The Fight for Women’s Right to Hold Public Office

Rebecca DeWolf | Nov 2, 2021


In November 2020 then Senator Kamala Harris (D-CA) made history as the first woman, and woman of color, ever elected to the office of the Vice Presidency. That is a big deal, as the United States was founded on a profound commitment to the maleness of rights-bearing citizenship. While the country’s founders counted women, specifically only white women until after the Civil War, as citizens in that they were inhabitants of the country, U.S. political and legal authorities excluded women from the status of rights-bearing citizenship. Why? Because U.S. authorities generally believed that all women were inherently weak creatures who required men’s protection.

As I discuss in my newly released book, Gendered Citizenship: The Original Conflict over the Equal Rights Amendment, 1920-1963, the right to hold public office is just one of the many rights U.S. authorities withheld from women for well over a century. While conducting research for my book, I was surprised to find that even after the Nineteenth Amendment removed sex as a valid reason for denying the right to vote in 1920, many states still maintained restrictions on women’s ability to hold public office.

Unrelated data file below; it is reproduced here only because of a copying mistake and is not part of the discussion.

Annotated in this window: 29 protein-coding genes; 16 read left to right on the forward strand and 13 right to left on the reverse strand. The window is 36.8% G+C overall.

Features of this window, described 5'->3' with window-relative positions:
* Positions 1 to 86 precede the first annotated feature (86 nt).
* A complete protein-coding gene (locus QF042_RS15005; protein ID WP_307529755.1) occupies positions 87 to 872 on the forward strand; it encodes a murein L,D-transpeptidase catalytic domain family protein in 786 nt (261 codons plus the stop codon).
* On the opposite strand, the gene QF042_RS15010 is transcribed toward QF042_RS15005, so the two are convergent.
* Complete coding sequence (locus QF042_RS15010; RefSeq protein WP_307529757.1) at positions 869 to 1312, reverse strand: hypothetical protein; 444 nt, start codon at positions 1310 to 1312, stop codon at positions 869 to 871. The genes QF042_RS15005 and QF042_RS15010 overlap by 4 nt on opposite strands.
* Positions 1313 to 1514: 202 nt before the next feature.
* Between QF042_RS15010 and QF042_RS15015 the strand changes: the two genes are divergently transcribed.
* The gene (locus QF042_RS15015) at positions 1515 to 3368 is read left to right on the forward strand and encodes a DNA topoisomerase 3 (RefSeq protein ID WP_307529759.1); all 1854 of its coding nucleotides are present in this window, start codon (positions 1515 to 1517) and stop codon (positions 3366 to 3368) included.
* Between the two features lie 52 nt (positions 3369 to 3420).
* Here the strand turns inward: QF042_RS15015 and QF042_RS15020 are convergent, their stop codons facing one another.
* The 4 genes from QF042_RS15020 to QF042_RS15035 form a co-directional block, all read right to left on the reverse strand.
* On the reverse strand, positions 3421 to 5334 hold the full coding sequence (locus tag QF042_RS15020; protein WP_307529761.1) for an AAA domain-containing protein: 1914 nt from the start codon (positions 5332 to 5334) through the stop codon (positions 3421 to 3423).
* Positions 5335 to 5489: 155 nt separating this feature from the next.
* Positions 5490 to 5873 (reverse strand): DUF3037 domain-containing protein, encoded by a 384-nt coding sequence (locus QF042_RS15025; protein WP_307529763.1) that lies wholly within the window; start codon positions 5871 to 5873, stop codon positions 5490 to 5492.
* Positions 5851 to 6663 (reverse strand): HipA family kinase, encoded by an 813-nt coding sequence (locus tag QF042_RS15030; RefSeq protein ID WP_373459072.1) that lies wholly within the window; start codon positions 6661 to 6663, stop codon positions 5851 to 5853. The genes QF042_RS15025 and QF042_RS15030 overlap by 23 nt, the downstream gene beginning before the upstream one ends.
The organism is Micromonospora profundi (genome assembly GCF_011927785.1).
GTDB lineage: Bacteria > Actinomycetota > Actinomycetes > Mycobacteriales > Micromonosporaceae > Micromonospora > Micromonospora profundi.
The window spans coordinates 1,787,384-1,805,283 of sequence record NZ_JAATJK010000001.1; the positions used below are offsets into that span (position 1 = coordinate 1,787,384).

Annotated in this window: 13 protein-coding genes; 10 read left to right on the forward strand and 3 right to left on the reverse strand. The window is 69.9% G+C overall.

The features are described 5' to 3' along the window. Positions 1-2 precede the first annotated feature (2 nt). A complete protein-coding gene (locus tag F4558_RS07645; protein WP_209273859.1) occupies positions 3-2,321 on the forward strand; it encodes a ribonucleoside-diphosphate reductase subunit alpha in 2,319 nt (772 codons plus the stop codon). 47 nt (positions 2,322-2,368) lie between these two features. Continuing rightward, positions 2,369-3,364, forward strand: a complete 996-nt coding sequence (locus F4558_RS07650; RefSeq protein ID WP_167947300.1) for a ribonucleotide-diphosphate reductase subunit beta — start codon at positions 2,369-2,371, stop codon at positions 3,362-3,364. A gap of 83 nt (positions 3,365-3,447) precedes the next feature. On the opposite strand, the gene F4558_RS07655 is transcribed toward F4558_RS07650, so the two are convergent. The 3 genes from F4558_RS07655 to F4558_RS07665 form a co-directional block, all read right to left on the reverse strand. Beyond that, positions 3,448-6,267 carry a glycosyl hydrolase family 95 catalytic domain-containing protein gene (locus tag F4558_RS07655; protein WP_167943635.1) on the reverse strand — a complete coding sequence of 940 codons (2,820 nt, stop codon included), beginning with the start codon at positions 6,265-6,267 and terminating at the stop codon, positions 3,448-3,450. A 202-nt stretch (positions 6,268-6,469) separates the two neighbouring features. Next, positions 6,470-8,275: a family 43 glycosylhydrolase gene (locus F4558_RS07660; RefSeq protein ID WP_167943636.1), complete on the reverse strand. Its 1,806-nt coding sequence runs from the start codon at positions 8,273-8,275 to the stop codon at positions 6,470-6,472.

But those restrictions did not prevent women from fighting back and seeking political office. For instance, Miriam “Ma” Ferguson ran as the Democratic candidate for the 1924 gubernational election in Texas. Ferguson’s opponent, Charles Dickson, challenged her candidacy with claims that she was not qualified to hold public office both as a woman and a wife. Nonetheless, the Supreme Court of Texas denied his claims. According to the court’s ruling, the passage of the Nineteenth Amendment had affirmed women’s equal authority with men”.

Still several political and legal officials across the country disagreed with the notion that the Nineteenth Amendment had confirmed women’s right to hold public office. A few states continued to deny women’s ability to hold public office outright. In 1921, for example, Attorney General Alexander Armstrong Jr. of Maryland delivered an official statement in which he decided that the masculine pronoun in the laws that create public offices excluded women from taking such positions. Other jurisdictions set sex-specific standards for holding public office that favored men over women. Thus, even in the realm of political rights, several legal and political authorities insisted on maintaining a narrow interpretation of the Nineteenth Amendment’s impact on women’s rights.

The persistent limitations on women’s right to hold public office was one of the many causes that motivated an assortment of men and women to begin drafting an additional constitutional amendment in the spring of 1921 that would ensure women’s status as full rights-bearing citizens. As I discuss in my book, that amendment would eventually become the Equal Rights Amendment (ERA). While the ERA remains unratified today, its deep history reminds us of just how far women have come in a country that had previously denied women’s capacity to even hold rights.




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